A Beatles sequel four years after the Fab Four had folded? Well, not quite but not too far off either. America hit the U.S. top 40 this day in 1975 with “Lonely People”, a song written as a response to a Beatles hit. Not only that but none other than the legendary George Martin, the Beatles producer, produced it for them.
It was written by Dan Peek of the band, with help from his wife Catherine. Peek was probably the most spiritual of the band’s trio, and though a multi-instrumentalist talent, he wrote less of their popular material than bandmates Dewey Bunnell or Gerry Beckley. However, he hit paydirt on this one, which he wrote as a response to the Beatles “Eleanor Rigby.”
Peek said he felt emotionally “lacerated” hearing “Eleanor Rigby” and its chorus of “All the lonely people, where do they all come from?, All the lonely people, where do they all belong?” It resonated with him because “I felt like a melancholy, lonely person” until he got married, at which point “I felt like I’d won.” So he wanted to write a sort of follow-up to the song, but with a much more optimistic outlook for the lonely.
“Lonely People” was the second single off their fourth album, Holiday, after “Tin Man.” the album itself was a bit of a response to their previous album, Hat Trick, which was anything but for them. That one was something of a flop, and failed to yield a hit single unlike their first couple of albums…although they did have “Muskrat Love” on it, which would be a hit for the Captain & Tennille later. That record had been almost entirely done by them, from writing to playing to producing, and they and Warner Bros. agreed that perhaps the results weren’t optimal. So they were encouraged to get some new blood from outside and they thought big. Who better to produce than Martin?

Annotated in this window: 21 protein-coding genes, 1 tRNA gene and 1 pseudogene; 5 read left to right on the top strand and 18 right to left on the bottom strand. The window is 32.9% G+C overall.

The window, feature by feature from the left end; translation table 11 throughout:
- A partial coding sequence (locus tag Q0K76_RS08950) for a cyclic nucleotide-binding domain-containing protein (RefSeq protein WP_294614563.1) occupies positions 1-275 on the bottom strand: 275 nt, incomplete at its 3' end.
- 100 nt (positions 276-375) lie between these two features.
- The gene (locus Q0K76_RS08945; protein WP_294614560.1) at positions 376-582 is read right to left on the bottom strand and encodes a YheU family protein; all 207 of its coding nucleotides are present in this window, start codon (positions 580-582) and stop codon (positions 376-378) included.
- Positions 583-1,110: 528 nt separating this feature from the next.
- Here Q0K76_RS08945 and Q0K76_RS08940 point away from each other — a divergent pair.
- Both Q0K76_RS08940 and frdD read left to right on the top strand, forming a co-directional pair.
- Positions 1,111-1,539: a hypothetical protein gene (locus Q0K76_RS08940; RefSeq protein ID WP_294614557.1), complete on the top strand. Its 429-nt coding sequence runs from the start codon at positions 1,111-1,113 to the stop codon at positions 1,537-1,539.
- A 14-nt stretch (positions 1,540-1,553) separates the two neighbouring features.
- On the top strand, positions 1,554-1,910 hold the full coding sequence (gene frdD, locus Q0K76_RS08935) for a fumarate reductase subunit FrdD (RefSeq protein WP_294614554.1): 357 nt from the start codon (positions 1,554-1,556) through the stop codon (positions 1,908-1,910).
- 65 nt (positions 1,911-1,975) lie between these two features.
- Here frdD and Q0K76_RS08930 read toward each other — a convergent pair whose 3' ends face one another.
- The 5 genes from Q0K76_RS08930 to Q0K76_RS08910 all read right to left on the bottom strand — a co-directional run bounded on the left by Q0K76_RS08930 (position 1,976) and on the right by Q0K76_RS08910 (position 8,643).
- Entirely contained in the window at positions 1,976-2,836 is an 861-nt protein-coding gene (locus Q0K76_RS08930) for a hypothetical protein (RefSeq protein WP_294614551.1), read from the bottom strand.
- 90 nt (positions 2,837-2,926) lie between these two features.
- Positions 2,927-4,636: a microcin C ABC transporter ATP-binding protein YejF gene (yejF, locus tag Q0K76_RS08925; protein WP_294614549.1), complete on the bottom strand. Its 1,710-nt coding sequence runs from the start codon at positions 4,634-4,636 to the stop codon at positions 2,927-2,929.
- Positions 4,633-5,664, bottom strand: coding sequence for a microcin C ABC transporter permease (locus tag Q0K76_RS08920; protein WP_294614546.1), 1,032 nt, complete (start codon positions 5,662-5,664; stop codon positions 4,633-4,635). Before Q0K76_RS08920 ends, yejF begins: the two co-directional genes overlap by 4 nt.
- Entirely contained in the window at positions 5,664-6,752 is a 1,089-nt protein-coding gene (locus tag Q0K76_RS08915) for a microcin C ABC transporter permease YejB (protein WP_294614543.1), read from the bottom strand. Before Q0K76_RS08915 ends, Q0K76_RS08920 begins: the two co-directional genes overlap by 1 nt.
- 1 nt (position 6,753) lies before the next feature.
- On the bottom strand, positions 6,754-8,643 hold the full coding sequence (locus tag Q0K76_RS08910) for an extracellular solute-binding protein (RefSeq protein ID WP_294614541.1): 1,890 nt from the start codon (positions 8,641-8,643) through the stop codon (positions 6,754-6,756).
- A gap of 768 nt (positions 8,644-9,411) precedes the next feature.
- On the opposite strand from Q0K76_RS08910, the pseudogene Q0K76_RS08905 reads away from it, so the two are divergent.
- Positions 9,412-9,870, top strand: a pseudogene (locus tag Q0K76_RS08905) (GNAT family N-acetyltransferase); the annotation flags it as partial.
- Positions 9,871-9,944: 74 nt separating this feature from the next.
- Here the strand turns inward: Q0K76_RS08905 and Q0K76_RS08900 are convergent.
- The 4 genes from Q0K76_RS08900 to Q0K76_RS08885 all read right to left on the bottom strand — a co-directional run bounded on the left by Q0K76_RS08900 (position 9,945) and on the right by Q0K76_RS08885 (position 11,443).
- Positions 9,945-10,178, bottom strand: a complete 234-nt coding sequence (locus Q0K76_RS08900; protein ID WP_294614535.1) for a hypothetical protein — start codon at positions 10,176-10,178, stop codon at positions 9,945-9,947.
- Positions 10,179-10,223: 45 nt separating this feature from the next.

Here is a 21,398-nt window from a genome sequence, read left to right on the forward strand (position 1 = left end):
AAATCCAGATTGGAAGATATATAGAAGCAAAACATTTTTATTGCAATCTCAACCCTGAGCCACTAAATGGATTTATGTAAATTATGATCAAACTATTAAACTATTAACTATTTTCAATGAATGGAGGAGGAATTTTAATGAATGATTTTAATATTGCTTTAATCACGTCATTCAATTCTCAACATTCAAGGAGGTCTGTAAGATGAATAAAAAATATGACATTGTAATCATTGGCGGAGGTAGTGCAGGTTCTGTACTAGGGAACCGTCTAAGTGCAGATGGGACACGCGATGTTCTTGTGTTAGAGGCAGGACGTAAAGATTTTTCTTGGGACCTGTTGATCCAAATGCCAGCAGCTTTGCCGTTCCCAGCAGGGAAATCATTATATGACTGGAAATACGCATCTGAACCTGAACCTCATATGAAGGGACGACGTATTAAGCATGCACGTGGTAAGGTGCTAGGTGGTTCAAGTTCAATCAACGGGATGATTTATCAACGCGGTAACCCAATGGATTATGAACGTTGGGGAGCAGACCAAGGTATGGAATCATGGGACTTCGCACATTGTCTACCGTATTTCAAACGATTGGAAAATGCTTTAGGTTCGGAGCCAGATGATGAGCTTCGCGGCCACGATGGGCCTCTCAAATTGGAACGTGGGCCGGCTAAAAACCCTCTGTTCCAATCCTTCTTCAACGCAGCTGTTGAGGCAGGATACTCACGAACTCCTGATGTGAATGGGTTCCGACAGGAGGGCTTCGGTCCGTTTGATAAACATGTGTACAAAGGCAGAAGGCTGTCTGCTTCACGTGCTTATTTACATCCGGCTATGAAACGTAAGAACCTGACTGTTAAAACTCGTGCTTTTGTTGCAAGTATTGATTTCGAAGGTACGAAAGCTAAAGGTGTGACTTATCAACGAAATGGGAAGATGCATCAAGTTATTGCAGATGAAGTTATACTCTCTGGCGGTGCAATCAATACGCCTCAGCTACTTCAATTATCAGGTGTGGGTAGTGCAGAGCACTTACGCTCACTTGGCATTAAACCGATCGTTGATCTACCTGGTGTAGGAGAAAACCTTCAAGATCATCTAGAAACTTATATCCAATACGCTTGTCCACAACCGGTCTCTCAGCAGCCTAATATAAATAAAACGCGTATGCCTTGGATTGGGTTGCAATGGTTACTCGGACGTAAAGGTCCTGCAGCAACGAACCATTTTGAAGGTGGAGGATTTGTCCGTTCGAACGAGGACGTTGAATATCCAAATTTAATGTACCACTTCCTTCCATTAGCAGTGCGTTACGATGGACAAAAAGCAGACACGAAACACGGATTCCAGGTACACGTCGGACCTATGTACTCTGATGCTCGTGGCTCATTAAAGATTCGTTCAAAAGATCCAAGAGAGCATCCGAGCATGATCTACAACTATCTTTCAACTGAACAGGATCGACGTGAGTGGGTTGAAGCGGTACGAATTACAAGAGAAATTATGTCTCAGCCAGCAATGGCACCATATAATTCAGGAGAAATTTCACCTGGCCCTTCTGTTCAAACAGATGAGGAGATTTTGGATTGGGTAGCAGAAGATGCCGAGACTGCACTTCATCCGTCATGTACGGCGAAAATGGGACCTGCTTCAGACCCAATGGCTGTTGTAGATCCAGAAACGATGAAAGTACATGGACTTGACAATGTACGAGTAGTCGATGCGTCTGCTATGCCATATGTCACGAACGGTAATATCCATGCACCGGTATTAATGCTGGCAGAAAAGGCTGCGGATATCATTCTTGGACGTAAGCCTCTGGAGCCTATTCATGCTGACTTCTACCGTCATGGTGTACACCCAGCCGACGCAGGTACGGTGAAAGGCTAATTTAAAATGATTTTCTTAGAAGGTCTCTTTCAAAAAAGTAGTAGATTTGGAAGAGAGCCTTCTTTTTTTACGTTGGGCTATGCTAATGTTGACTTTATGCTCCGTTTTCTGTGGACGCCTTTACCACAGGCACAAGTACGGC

Luckily, he agreed and recorded with them at his London studios. Peek says Martin “put everybody at ease”. Bunnell added “it was great working with George…we had that British sense of humor.” Despite being American citizens, all three of the America members were born over there. They said Martin helped them with the vocal arrangements, guitar work and came up with lots of all-round useful pointers that helped the album do far better than its predecessor – getting to #3 in the U.S. and Canada.
“Lonely People” made it to #5 in the U.S., their fifth top 10 single in three years. Bizarrely that was higher than “Eleanor Rigby”, which officially made it to just #11 there. Oddly, despite the presence of George and their own origins, it didn’t do much in the UK, failing to make the charts in fact.
America would go on to have a few more hits in the decade and early-’80s, but some of those were without Peek. He quit in 1977 to embark on a solo career in Christian music. He re-wrote this song with a few lines about Jesus added and his version made #2 on the more selective “Christian Contemporary” charts. It was covered later by Jars of Clay, while Rickie Lee Jones did a more conventional cover of the America version.